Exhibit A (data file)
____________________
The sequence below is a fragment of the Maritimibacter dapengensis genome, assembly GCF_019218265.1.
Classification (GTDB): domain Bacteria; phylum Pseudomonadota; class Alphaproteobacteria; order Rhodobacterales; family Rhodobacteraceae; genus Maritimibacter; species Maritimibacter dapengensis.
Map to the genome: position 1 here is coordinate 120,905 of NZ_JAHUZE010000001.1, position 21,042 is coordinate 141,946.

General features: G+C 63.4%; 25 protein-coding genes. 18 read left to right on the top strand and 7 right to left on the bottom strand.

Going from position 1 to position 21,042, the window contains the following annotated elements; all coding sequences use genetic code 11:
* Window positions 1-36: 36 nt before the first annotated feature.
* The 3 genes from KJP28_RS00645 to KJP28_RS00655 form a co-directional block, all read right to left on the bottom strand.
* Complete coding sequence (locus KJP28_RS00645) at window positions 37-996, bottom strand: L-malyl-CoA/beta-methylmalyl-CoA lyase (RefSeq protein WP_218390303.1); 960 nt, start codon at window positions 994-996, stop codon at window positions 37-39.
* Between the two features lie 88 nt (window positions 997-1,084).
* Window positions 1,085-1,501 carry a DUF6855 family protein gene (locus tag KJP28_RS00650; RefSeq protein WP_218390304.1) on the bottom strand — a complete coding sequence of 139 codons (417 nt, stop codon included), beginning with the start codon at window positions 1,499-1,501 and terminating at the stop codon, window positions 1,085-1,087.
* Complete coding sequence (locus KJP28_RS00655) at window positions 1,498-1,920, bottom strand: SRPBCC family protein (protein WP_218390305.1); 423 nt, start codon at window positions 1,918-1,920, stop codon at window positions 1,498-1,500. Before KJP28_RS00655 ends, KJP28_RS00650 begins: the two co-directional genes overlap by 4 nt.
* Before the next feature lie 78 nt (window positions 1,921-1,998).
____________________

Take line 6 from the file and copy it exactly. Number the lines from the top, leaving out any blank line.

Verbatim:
* Window positions 1-36: 36 nt before the first annotated feature.